|This week, at ISSCC (International Solid-State Circuits Conference) Intel unveiled its next-generation Itanium processor, codenamed Poulson. This new octal-core processor is easily the most significant update to Itanium Intel has ever built and could upset the current balance of power at the highest-end of the server / mainframe market. It may also be the Itanium that fully redeems the brand name and sheds the last vestiges of negativity that have dogged the chip since it launched ten years ago.
Here's the sneak peak
To discuss why, we'll have to flip through some history.
From Merced to Tukwila
Intel began work on what would become Itanium back in 1994 in a joint venture with HP. The two companies chose to pursue a design philosophy they termed EPIC (Explicitly Parallel Instruction Computing). As an EPIC processor, Itanium pursued a very different design philosophy compared to the Pentium Pro and the other out-of-order execution processors that followed it.
Instead of using specific CPU hardware to re-arrange and optimally schedule instructions for execution (defined as Out of Order Execution, or OoOE), Itanium relies on the compiler to optimize code at run-time. This allowed the designers of Merced (the first generation Itanium) to devote more die space to execution hardware, thus boosting theoretical performance. The weak link in the chain was the compiler itself. If it failed to detect and exploit thread-level parallelism at runtime only a fraction of the CPU's execution units were in use at any given time.
Intel initially promised Itanium processors would debut in 1999; the first chips didn't actually hit market until 2001. Things got worse from there: the two year delay gave Itanium's competitors time to launch faster versions of their own chips, Itanium's much-touted 32-bit hardware compatibility was slow, and it quickly became apparent that then-modern compilers were not capable of delivering the degree of optimization Itanium required. Supporting applications, meanwhile, were few and far between.
Merced, the First Generation Itanium Processor
This was logical given the chicken-egg dilemma of introducing a brand-new architecture, but it was negative ammunition all the same. Most damaging of all was the way Itanium had been initially marketed. When Intel announced it was targeting a 1999 launch window, respected analysts were soon predicting that the chip's combination of 32-bit compatibility and advanced 64-bit execution would sweep the length and breadth of the x86 industry. The chip's initial weaknesses were significant, but its marketing was worse.
We're not kidding when we say the chip was poorly misrepresented/marketed. The predictions above were made by IDC. Original image courtesy of Wikipedia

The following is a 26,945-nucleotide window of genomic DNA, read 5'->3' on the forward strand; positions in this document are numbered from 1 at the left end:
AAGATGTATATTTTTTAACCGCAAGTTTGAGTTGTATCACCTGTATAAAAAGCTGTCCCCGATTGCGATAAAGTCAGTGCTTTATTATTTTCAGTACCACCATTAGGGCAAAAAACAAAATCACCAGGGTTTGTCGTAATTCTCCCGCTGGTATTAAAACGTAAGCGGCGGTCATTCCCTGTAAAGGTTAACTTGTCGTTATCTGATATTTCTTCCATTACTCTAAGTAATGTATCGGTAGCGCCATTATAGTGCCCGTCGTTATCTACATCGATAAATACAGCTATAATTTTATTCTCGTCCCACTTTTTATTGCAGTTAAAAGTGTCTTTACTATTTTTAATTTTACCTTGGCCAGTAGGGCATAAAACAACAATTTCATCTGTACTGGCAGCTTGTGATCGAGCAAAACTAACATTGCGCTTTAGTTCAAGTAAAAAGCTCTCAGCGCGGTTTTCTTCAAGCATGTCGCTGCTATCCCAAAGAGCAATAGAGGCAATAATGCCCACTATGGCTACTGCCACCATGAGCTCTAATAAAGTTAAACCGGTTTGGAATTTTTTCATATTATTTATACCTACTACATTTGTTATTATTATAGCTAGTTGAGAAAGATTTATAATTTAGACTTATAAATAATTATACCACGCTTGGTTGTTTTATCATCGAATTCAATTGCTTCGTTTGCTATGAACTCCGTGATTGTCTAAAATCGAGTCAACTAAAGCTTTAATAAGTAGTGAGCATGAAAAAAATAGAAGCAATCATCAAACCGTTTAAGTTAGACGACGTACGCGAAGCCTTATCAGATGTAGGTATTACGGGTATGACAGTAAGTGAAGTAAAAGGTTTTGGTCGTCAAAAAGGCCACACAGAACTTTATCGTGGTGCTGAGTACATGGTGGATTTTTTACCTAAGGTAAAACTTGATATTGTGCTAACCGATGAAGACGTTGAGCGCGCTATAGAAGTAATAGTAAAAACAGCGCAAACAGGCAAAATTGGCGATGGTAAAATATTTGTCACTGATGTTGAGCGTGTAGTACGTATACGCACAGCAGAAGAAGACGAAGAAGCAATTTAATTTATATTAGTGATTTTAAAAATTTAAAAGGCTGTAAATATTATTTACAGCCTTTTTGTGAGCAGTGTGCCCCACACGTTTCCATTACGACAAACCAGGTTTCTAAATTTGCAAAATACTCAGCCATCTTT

Over the last ten years, Intel has refreshed and updated the Itanium core multiple times. The last significant refresh, Tukwila, was built on a 65nm process with up to four cores and 24MB of L3 cache. With Poulson, Intel is leapfrogging 45nm entirely and moving Itanium to its cutting-edge, 32nm process.
Poulson incorporates a number of advances in its record-breaking 3.1B (yes, billion) transistors. It's socket-compatible with the older Tukwila processors and offers up to eight cores and 54MB of on-die memory. It's assumed that Intel will eventually offer Poulson products with less than eight cores and/or with lower amounts of available cache, but the company has announced no details on pricing or SKU structure.
Like Tukwila, Poulson shares a common platform with current Xeon 7500 products. Intel claims that the new chip delivers improved RAS (Reliability, Availability, Stability) services as compared to its predecessors and that it draws significantly less power than Tukwila would if the latter had been shrunk to a 32nm process.
The one thing Intel isn't discussing is what sort of performance boost Poulson can deliver relative to Tukwila. One of Poulson's most notable features is its doubled execution width. Up until now, all Itanium processors could only issue up to six instructions per clock cycle; Poulson boosts that to 12. In theory, Poulson's IPC (instructions per clock cycle) rate should be much higher than that of Tukwila when measured clock-for-clock.
Like all Itanium processors, however, Poulson relies much more heavily on the compiler's ability to schedule instructions for optimum execution than a standard x86 processor. The degree of performance improvement over previous processors, therefore, will depend on whether or not the compiler can hand over enough parallelized threads to take advantage of the architecture's increased capabilities.
Even with this caveat, Poulson should offer both an increase in absolute performance and in performance-per-watt when compared to previous Itanium processors. Longer term we might even see Itanium edging slightly beyond its current niche market status. Itanium's raw performance has never been in doubt when compared to conventional x86 processors using properly optimized code. Given sufficiently intelligent compilers, Itanium could begin to make economic sense in fields that couldn't previously justify the high cost of optimizing for the chip.